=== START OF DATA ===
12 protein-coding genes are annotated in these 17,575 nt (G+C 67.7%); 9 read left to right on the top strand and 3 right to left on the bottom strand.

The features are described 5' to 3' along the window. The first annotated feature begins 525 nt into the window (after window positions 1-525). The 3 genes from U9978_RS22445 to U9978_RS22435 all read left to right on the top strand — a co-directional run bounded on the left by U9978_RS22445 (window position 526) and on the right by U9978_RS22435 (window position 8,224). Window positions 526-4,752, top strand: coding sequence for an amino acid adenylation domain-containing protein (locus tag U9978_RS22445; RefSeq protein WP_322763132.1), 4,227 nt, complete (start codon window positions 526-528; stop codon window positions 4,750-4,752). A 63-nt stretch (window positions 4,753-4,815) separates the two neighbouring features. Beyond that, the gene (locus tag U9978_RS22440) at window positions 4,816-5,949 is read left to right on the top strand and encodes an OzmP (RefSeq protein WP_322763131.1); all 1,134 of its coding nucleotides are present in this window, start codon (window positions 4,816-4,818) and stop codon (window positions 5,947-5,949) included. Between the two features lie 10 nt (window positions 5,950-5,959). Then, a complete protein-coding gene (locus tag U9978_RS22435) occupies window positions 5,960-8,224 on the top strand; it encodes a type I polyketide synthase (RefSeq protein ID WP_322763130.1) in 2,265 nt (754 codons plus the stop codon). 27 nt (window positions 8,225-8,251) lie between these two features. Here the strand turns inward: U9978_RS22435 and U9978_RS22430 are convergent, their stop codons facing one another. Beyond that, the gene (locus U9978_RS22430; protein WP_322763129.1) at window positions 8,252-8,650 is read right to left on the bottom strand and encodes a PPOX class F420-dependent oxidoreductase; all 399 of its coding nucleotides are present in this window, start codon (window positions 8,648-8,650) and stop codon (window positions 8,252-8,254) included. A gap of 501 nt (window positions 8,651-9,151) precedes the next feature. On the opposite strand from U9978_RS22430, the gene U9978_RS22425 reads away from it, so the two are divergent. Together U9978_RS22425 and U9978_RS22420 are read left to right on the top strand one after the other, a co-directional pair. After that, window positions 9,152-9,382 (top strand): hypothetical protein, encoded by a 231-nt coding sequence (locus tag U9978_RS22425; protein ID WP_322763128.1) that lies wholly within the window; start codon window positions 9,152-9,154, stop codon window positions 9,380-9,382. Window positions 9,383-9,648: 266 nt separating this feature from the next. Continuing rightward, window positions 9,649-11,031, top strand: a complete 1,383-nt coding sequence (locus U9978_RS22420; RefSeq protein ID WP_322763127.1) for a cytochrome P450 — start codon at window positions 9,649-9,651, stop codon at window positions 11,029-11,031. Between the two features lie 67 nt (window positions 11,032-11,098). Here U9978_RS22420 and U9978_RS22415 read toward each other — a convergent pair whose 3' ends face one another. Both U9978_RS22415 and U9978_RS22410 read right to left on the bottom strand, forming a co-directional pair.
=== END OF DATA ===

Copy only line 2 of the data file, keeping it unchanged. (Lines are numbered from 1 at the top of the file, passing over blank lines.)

The features are described 5' to 3' along the window. The first annotated feature begins 525 nt into the window (after window positions 1-525). The 3 genes from U9978_RS22445 to U9978_RS22435 all read left to right on the top strand — a co-directional run bounded on the left by U9978_RS22445 (window position 526) and on the right by U9978_RS22435 (window position 8,224). Window positions 526-4,752, top strand: coding sequence for an amino acid adenylation domain-containing protein (locus tag U9978_RS22445; RefSeq protein WP_322763132.1), 4,227 nt, complete (start codon window positions 526-528; stop codon window positions 4,750-4,752). A 63-nt stretch (window positions 4,753-4,815) separates the two neighbouring features. Beyond that, the gene (locus tag U9978_RS22440) at window positions 4,816-5,949 is read left to right on the top strand and encodes an OzmP (RefSeq protein WP_322763131.1); all 1,134 of its coding nucleotides are present in this window, start codon (window positions 4,816-4,818) and stop codon (window positions 5,947-5,949) included. Between the two features lie 10 nt (window positions 5,950-5,959). Then, a complete protein-coding gene (locus tag U9978_RS22435) occupies window positions 5,960-8,224 on the top strand; it encodes a type I polyketide synthase (RefSeq protein ID WP_322763130.1) in 2,265 nt (754 codons plus the stop codon). 27 nt (window positions 8,225-8,251) lie between these two features. Here the strand turns inward: U9978_RS22435 and U9978_RS22430 are convergent, their stop codons facing one another. Beyond that, the gene (locus U9978_RS22430; protein WP_322763129.1) at window positions 8,252-8,650 is read right to left on the bottom strand and encodes a PPOX class F420-dependent oxidoreductase; all 399 of its coding nucleotides are present in this window, start codon (window positions 8,648-8,650) and stop codon (window positions 8,252-8,254) included. A gap of 501 nt (window positions 8,651-9,151) precedes the next feature. On the opposite strand from U9978_RS22430, the gene U9978_RS22425 reads away from it, so the two are divergent. Together U9978_RS22425 and U9978_RS22420 are read left to right on the top strand one after the other, a co-directional pair. After that, window positions 9,152-9,382 (top strand): hypothetical protein, encoded by a 231-nt coding sequence (locus tag U9978_RS22425; protein ID WP_322763128.1) that lies wholly within the window; start codon window positions 9,152-9,154, stop codon window positions 9,380-9,382. Window positions 9,383-9,648: 266 nt separating this feature from the next. Continuing rightward, window positions 9,649-11,031, top strand: a complete 1,383-nt coding sequence (locus U9978_RS22420; RefSeq protein ID WP_322763127.1) for a cytochrome P450 — start codon at window positions 9,649-9,651, stop codon at window positions 11,029-11,031. Between the two features lie 67 nt (window positions 11,032-11,098). Here U9978_RS22420 and U9978_RS22415 read toward each other — a convergent pair whose 3' ends face one another. Both U9978_RS22415 and U9978_RS22410 read right to left on the bottom strand, forming a co-directional pair.